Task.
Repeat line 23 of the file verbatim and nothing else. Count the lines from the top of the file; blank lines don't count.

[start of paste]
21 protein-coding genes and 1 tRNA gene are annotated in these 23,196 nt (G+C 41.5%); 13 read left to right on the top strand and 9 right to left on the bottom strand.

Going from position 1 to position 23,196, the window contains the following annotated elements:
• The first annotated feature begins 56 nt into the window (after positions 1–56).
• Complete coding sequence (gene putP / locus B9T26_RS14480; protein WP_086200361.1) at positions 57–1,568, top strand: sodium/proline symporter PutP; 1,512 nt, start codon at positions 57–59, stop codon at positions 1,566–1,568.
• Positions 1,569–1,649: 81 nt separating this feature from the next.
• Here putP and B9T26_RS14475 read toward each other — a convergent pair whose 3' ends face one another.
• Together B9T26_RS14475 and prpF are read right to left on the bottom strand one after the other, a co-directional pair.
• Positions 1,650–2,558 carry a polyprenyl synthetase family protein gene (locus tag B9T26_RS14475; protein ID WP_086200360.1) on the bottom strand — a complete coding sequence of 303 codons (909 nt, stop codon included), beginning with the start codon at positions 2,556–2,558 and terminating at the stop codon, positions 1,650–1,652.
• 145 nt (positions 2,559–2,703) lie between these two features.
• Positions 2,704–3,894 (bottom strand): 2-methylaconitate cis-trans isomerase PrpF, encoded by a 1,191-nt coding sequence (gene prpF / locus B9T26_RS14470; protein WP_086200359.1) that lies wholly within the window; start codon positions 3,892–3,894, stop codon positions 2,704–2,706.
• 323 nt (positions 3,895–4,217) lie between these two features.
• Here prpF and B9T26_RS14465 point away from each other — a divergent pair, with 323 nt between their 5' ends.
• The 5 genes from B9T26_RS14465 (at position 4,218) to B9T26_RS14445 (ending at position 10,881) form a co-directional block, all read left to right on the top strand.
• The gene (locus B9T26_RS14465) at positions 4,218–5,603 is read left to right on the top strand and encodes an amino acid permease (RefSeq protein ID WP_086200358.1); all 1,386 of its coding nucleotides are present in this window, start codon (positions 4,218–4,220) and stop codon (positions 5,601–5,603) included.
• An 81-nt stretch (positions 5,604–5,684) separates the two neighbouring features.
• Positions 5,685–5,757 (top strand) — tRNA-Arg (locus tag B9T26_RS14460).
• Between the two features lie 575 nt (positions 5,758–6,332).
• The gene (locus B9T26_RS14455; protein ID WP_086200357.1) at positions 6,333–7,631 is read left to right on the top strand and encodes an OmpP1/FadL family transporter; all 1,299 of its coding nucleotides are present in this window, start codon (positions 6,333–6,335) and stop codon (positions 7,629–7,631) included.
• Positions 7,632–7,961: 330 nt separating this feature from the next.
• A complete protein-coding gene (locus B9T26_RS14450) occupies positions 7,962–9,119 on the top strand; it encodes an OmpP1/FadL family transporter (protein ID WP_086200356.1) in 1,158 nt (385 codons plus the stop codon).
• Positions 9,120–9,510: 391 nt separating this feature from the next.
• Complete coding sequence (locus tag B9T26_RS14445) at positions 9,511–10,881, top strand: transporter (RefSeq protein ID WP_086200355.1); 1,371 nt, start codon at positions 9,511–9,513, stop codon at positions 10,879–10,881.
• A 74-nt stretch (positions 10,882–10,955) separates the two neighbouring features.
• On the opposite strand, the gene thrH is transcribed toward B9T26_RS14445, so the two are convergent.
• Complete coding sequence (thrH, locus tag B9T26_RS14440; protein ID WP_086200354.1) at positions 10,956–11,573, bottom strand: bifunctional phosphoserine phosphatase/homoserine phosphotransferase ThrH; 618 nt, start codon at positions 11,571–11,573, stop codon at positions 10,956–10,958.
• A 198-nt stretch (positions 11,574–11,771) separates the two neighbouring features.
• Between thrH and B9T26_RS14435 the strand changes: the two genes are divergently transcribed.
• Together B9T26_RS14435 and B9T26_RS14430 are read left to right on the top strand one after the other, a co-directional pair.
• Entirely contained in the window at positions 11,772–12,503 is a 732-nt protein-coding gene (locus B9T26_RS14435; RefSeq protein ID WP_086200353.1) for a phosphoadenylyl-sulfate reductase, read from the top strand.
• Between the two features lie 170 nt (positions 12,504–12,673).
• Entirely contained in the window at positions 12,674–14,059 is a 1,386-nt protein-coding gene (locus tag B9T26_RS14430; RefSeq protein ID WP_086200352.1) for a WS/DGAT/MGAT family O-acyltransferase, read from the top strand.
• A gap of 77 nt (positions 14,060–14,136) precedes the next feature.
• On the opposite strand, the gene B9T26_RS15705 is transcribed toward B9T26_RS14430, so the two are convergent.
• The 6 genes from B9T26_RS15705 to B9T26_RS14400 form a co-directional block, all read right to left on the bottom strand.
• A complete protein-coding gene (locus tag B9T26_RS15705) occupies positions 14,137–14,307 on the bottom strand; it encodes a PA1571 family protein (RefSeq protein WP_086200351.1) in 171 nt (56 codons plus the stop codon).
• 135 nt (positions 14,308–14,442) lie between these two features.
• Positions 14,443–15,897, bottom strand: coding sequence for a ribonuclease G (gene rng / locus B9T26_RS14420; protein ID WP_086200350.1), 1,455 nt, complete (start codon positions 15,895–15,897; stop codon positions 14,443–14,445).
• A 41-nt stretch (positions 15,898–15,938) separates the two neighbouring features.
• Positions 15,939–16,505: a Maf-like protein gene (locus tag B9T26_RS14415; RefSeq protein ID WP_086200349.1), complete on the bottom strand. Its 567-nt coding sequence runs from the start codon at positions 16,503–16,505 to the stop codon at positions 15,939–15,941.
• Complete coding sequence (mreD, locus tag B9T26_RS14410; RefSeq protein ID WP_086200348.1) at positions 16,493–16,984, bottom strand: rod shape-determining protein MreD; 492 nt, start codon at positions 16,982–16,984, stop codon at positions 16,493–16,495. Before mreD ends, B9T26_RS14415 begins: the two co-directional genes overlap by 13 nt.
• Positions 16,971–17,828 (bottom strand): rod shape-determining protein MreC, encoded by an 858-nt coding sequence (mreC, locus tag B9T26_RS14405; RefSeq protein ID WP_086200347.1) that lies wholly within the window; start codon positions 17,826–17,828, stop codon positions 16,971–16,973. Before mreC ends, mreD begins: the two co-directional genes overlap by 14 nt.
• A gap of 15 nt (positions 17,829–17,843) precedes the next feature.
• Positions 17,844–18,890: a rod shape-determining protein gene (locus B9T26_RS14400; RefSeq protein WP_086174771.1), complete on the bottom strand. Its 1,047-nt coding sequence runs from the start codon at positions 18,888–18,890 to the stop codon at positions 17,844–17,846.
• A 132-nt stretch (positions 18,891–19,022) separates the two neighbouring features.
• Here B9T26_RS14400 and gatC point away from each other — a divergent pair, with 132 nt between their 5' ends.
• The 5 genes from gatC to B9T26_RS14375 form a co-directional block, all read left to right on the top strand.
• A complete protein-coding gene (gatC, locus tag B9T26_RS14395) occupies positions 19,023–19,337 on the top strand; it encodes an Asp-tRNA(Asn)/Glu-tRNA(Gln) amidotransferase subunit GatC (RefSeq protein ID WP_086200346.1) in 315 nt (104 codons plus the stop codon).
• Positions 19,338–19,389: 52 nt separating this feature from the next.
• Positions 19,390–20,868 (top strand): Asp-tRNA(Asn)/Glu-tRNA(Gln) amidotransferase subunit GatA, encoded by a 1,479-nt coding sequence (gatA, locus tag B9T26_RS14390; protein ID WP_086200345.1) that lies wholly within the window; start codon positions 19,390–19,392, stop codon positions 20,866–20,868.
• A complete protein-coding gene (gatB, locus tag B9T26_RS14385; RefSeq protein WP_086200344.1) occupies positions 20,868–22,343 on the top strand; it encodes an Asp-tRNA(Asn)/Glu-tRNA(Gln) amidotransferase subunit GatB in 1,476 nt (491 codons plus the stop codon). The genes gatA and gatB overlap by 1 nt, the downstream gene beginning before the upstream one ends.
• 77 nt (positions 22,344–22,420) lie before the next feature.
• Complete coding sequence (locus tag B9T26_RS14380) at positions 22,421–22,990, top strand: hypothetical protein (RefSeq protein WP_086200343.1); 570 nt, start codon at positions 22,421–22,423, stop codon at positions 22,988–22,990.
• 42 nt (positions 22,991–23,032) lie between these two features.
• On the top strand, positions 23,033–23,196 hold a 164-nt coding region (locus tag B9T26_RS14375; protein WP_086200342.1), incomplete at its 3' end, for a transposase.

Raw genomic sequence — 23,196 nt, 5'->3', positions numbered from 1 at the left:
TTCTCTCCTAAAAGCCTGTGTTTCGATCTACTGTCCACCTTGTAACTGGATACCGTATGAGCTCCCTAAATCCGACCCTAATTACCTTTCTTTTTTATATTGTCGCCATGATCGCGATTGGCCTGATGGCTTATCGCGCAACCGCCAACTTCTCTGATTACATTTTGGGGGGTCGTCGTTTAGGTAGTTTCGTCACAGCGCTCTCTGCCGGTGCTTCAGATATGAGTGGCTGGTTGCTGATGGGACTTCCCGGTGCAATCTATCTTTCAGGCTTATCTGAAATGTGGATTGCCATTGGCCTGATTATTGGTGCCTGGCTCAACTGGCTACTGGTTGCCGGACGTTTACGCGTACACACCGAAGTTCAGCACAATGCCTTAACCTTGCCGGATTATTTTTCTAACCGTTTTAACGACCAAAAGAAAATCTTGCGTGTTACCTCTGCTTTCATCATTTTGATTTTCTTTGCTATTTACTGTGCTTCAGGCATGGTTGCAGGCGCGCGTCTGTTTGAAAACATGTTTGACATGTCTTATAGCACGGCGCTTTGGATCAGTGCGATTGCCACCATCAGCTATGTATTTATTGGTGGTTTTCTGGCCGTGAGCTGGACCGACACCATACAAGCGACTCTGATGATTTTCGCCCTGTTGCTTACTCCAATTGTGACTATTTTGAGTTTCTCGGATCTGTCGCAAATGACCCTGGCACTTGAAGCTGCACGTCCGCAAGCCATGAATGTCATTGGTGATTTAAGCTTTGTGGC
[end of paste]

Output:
• A 74-nt stretch (positions 10,882–10,955) separates the two neighbouring features.